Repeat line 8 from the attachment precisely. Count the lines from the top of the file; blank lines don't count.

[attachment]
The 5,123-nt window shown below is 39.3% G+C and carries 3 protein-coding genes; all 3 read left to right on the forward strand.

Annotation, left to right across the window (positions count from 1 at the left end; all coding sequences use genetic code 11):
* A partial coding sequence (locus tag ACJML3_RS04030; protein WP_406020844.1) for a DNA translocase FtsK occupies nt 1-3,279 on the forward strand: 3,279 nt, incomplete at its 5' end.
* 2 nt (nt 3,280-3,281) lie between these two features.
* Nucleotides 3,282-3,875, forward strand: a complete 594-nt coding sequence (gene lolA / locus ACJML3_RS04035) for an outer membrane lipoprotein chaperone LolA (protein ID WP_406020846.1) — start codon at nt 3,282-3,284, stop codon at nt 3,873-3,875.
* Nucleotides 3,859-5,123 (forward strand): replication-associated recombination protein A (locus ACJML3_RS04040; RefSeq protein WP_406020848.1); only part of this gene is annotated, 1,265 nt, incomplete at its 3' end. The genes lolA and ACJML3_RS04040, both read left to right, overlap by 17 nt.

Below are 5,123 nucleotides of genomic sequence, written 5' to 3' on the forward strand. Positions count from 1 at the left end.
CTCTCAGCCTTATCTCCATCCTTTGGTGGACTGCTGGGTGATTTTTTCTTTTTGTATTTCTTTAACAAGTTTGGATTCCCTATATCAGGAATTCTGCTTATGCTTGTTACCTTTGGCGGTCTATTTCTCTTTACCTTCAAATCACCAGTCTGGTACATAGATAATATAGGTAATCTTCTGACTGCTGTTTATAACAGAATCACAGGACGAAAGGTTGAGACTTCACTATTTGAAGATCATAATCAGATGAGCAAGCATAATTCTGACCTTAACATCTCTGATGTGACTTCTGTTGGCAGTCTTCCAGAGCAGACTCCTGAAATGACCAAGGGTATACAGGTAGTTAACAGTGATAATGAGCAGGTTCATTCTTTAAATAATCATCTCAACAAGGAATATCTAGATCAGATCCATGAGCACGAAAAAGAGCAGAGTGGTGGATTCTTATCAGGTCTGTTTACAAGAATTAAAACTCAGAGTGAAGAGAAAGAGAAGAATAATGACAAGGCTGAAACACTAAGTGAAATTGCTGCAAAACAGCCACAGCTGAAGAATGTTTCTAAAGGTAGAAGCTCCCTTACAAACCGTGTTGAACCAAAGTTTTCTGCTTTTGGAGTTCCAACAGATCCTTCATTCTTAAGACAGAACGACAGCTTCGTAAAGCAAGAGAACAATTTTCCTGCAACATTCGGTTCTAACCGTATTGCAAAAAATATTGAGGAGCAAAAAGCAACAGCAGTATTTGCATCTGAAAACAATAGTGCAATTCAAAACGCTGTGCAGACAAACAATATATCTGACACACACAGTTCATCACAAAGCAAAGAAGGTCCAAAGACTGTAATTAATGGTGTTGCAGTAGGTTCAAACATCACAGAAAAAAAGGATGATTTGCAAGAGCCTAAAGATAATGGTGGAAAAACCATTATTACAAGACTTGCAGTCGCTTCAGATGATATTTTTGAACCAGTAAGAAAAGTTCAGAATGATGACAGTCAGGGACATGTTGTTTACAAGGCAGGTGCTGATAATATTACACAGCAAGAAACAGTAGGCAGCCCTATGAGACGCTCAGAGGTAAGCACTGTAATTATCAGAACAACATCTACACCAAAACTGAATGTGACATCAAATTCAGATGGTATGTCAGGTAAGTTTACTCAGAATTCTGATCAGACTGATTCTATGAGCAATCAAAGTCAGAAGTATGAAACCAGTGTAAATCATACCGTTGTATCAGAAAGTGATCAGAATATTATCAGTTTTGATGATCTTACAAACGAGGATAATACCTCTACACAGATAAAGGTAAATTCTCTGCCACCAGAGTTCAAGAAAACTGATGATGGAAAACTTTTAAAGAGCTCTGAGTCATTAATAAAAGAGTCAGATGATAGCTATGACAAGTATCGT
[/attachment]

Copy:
CTCTCAGCCTTATCTCCATCCTTTGGTGGACTGCTGGGTGATTTTTTCTTTTTGTATTTCTTTAACAAGTTTGGATTCCCTATATCAGGAATTCTGCTTATGCTTGTTACCTTTGGCGGTCTATTTCTCTTTACCTTCAAATCACCAGTCTGGTACATAGATAATATAGGTAATCTTCTGACTGCTGTTTATAACAGAATCACAGGACGAAAGGTTGAGACTTCACTATTTGAAGATCATAATCAGATGAGCAAGCATAATTCTGACCTTAACATCTCTGATGTGACTTCTGTTGGCAGTCTTCCAGAGCAGACTCCTGAAATGACCAAGGGTATACAGGTAGTTAACAGTGATAATGAGCAGGTTCATTCTTTAAATAATCATCTCAACAAGGAATATCTAGATCAGATCCATGAGCACGAAAAAGAGCAGAGTGGTGGATTCTTATCAGGTCTGTTTACAAGAATTAAAACTCAGAGTGAAGAGAAAGAGAAGAATAATGACAAGGCTGAAACACTAAGTGAAATTGCTGCAAAACAGCCACAGCTGAAGAATGTTTCTAAAGGTAGAAGCTCCCTTACAAACCGTGTTGAACCAAAGTTTTCTGCTTTTGGAGTTCCAACAGATCCTTCATTCTTAAGACAGAACGACAGCTTCGTAAAGCAAGAGAACAATTTTCCTGCAACATTCGGTTCTAACCGTATTGCAAAAAATATTGAGGAGCAAAAAGCAACAGCAGTATTTGCATCTGAAAACAATAGTGCAATTCAAAACGCTGTGCAGACAAACAATATATCTGACACACACAGTTCATCACAAAGCAAAGAAGGTCCAAAGACTGTAATTAATGGTGTTGCAGTAGGTTCAAACATCACAGAAAAAAAGGATGATTTGCAAGAGCCTAAAGATAATGGTGGAAAAACCATTATTACAAGACTTGCAGTCGCTTCAGATGATATTTTTGAACCAGTAAGAAAAGTTCAGAATGATGACAGTCAGGGACATGTTGTTTACAAGGCAGGTGCTGATAATATTACACAGCAAGAAACAGTAGGCAGCCCTATGAGACGCTCAGAGGTAAGCACTGTAATTATCAGAACAACATCTACACCAAAACTGAATGTGACATCAAATTCAGATGGTATGTCAGGTAAGTTTACTCAGAATTCTGATCAGACTGATTCTATGAGCAATCAAAGTCAGAAGTATGAAACCAGTGTAAATCATACCGTTGTATCAGAAAGTGATCAGAATATTATCAGTTTTGATGATCTTACAAACGAGGATAATACCTCTACACAGATAAAGGTAAATTCTCTGCCACCAGAGTTCAAGAAAACTGATGATGGAAAACTTTTAAAGAGCTCTGAGTCATTAATAAAAGAGTCAGATGATAGCTATGACAAGTATCGT